By Siddesh Mayenkar
MUMBAI | Wed Oct 9, 2013
(Reuters) – Indian silver imports are on pace to hit a record high this year as the wedding and festival season drives up buying of the precious metal instead of the traditional gold, made scarcer and dearer by official measures aimed at cutting the trade gap.
Higher silver demand in the world’s biggest buyer may help support prices, which have fallen almost 30 percent this year on the international market and are on track for their biggest annual drop in almost three decades.
The increase in buying is unlikely to spark a fresh policy response from authorities, as in the case of gold, since the value of silver that is imported is far lower than that of gold and therefore not critical to the trade balance.
“There has been a massive improvement in silver imports and we will continue to see more. Investors are taking advantage of lower prices and the lack of restrictions on silver imports as of now,” said Harmesh Arora, director with the Bombay Bullion Association.
According to the GFMS metals consultancy, India imported 4,073 tonnes of silver from January to August, more than double the 1,921 tonnes in the whole of 2012, when a jump in prices in the peak season hurt demand. The record high was 5,048 tonnes in 2008.
For graphic on prices, imports click link.reuters.com/vur63v
India, also the world’s biggest buyer of gold, has raised the import duty on bullion three times this year, taking it to 10 percent, and in July the government told importers that a fifth of their purchases would have to be turned around for export, leaving only 80 percent for domestic use.
The import duty on silver was also raised to 10 percent in August from 6 percent, but prices remain far apart: gold is about 60 times more expensive than silver in dollar terms.
Gold has a special place in Indian culture, bought as a hedge against inflation and traditionally used for gifts at weddings and festivals. Silver does not enjoy the same status.
The value of silver imports in 2012 was $1.8 billion, whereas gold imports cost $52 billion.
Even record shipments of silver are therefore unlikely to put any strain on the trade deficit, in contrast to the impact of gold, which is India’s second-biggest import item after oil.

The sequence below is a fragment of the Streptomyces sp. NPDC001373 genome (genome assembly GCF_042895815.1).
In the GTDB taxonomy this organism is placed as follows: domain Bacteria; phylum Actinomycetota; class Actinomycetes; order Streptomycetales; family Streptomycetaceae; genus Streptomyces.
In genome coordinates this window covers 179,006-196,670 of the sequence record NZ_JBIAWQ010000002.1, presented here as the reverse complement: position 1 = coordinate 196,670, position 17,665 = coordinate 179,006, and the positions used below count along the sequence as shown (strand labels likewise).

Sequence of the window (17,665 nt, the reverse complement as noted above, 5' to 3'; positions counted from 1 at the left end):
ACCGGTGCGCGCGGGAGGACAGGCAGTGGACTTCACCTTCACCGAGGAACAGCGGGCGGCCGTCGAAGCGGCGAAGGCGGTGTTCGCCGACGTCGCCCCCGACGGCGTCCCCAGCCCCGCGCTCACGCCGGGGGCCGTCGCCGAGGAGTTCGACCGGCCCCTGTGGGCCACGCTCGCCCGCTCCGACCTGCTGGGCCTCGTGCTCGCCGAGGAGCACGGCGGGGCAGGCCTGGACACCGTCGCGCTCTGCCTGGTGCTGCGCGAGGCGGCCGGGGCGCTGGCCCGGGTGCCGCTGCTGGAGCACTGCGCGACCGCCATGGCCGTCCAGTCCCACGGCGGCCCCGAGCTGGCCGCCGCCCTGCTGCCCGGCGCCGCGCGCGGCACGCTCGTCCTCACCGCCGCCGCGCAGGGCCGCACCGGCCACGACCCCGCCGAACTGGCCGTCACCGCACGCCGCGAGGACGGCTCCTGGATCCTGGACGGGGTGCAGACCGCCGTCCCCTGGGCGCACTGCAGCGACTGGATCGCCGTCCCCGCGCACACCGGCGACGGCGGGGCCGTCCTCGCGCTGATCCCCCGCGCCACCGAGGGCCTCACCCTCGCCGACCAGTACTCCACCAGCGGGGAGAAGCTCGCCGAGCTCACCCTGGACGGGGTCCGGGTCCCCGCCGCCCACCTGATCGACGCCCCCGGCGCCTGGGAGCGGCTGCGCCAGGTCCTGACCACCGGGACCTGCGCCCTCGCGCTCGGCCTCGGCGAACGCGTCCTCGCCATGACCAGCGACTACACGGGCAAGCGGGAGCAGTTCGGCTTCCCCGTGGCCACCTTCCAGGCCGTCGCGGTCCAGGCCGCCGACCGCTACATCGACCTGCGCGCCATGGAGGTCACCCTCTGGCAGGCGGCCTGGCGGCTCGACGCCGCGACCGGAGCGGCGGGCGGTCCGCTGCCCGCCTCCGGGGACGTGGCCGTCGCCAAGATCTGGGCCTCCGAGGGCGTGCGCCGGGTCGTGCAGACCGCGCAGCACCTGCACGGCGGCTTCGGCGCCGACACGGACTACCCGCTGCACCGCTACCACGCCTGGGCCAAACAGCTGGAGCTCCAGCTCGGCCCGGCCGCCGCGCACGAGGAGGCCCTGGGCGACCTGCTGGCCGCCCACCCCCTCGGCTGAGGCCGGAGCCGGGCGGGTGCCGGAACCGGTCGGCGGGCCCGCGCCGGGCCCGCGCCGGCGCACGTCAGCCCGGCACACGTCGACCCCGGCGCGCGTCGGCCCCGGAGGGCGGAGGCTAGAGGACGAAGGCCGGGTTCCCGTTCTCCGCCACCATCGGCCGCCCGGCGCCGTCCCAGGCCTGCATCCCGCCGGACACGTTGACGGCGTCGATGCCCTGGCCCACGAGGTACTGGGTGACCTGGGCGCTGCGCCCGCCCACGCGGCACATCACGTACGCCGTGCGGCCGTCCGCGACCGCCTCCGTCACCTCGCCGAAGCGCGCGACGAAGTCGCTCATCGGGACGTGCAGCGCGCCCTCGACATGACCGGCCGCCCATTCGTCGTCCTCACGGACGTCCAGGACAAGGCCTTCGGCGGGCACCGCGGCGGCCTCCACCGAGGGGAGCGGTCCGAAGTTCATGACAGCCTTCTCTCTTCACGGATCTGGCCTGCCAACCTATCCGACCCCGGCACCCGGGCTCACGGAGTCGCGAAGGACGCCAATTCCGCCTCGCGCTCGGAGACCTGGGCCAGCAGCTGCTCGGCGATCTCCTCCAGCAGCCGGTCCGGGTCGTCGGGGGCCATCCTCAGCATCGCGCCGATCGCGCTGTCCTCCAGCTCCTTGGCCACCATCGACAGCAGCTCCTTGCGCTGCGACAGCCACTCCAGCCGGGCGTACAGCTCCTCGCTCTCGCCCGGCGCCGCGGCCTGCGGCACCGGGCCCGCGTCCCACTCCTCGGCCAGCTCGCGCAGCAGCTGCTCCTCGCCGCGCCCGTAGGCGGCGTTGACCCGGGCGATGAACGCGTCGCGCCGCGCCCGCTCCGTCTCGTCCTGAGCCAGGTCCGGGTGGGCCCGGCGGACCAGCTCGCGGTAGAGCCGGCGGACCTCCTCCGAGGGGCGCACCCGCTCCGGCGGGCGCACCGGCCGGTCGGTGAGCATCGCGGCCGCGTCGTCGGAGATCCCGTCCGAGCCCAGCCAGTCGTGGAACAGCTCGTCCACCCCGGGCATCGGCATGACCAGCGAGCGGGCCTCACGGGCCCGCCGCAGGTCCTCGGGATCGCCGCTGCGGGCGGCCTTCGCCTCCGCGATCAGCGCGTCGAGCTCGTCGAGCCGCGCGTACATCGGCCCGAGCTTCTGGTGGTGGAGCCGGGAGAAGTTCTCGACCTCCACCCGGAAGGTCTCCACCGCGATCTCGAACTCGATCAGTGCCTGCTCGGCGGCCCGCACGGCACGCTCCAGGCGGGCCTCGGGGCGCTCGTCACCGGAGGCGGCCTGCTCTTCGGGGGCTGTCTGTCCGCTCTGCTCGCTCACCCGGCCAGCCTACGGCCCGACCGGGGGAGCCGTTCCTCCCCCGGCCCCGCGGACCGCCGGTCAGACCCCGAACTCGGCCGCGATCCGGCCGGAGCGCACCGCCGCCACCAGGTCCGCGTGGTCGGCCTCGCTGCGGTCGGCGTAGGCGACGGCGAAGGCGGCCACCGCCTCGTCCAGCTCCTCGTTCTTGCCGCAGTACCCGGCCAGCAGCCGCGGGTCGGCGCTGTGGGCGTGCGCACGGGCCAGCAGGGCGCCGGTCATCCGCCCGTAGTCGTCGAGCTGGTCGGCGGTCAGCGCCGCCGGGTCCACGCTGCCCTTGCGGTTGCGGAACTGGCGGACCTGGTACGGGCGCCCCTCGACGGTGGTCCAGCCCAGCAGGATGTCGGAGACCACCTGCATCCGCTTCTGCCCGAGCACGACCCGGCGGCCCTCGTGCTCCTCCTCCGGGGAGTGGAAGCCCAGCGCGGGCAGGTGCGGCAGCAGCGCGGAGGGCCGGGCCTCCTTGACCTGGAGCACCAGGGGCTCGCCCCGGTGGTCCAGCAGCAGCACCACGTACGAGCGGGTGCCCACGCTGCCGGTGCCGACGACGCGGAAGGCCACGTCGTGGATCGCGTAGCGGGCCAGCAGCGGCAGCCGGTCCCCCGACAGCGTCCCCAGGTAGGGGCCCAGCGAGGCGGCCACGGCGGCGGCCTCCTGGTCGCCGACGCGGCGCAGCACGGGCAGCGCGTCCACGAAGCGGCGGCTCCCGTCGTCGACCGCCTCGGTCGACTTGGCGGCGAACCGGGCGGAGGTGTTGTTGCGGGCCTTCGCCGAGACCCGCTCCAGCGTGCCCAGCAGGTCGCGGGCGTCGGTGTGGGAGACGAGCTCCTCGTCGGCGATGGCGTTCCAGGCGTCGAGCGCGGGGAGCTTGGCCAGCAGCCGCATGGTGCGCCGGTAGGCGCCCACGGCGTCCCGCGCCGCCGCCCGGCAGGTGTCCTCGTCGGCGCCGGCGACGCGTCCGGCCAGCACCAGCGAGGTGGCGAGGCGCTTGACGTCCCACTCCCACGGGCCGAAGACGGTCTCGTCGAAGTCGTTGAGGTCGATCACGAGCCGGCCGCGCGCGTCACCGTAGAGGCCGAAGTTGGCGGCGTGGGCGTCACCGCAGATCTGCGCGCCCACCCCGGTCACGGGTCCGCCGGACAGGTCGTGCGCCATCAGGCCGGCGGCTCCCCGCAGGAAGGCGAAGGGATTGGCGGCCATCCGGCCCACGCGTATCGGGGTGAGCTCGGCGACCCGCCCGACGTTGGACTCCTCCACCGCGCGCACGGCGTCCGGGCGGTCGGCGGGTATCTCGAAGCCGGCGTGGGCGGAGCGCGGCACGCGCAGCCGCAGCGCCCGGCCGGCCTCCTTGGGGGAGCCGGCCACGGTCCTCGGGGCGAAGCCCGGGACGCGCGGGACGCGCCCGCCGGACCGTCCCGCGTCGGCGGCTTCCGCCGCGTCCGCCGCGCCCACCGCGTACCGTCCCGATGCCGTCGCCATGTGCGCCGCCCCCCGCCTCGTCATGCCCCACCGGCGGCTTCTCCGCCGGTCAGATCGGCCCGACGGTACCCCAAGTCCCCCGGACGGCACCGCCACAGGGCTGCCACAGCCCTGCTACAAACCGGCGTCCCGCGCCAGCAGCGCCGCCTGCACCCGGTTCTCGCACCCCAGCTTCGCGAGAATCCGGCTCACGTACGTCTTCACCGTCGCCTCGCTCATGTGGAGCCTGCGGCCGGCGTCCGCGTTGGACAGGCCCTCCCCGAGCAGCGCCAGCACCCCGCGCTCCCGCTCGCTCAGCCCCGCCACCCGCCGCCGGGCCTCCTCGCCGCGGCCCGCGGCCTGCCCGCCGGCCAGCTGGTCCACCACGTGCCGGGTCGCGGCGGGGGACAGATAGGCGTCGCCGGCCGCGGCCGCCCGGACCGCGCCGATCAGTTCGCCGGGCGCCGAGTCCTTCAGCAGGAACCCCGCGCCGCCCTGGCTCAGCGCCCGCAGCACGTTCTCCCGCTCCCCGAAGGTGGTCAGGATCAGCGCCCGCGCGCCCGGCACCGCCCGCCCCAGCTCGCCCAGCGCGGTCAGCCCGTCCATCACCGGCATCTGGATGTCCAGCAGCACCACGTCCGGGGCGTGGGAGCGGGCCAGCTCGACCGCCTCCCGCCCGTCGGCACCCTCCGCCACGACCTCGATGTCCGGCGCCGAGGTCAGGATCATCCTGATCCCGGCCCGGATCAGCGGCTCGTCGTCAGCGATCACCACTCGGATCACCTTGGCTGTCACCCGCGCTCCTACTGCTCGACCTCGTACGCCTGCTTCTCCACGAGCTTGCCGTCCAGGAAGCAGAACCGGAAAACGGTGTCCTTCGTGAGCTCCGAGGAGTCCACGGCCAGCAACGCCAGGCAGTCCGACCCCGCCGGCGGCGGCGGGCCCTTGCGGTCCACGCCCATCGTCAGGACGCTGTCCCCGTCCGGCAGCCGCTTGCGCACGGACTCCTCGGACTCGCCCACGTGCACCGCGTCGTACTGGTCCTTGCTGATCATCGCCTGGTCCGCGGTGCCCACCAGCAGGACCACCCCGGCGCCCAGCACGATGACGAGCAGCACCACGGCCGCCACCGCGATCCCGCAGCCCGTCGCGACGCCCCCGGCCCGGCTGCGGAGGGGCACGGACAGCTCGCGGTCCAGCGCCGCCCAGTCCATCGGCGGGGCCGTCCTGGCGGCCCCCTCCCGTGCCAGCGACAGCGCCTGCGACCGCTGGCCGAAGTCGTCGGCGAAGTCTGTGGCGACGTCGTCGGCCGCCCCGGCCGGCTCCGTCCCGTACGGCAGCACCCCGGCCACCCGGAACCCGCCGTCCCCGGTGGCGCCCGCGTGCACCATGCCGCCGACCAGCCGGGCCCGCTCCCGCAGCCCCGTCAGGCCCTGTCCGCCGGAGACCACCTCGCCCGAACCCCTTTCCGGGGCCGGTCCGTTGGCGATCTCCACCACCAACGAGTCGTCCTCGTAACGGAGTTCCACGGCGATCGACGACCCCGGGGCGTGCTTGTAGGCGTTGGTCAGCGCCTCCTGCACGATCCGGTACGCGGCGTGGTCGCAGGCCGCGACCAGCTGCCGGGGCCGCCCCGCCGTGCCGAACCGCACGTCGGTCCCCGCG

India imported 393.68 tonnes of gold from April to September 25, slightly higher than the average 60 tonnes per month. But government restrictions have led to a sharp slowdown, with imports in August and September at just 10.5 tonnes.
Silver prices have halved from their peak above $49 per ounce struck on April 28, 2011, while gold has shed 29 percent over the same period.
“Going forward, the recovery will be sharper in silver compared to gold,” said Gnanasekar Thiagrajan, director with Commtrendz Research, noting that silver would be in demand as an industrial metal, too.
For now, much of the silver flooding in is finding its way to rural areas, where industry officials expect a surge in disposable incomes after a bountiful monsoon boosted agricultural harvests.
“There is less gold available, so rural people will gradually move to silver. It will be a more of a default option than a conscious choice,” said Rajesh Khosla, managing director with refiner MMTC PAMP.
“I don’t think we will see any policy changes in silver as the impact is so small that they don’t bother to look at anything like that,” Khosla added, ruling out the kind of restrictions placed on gold imports.
And the competition from platinum will be muted, since local prices are quite similar to gold, and far higher than silver. Gold and platinum fetch about 29,000 rupees per 10 grammes while silver costs 500 rupees.
Imports of platinum in the first half of 2013 rose only 10 percent from a year before to 2.1 tonnes, according to the Platinum Guild International, a trade body, and the industry is not anticipating any jump because of the gold restrictions.
“Our sales are stable so far … There could be a small rise in sales from here,” said Gautam Choksi, vice-president for finance with Hindustan Platinum, a supplier of alloy to jewellers.
(Editing by Alan Raybould)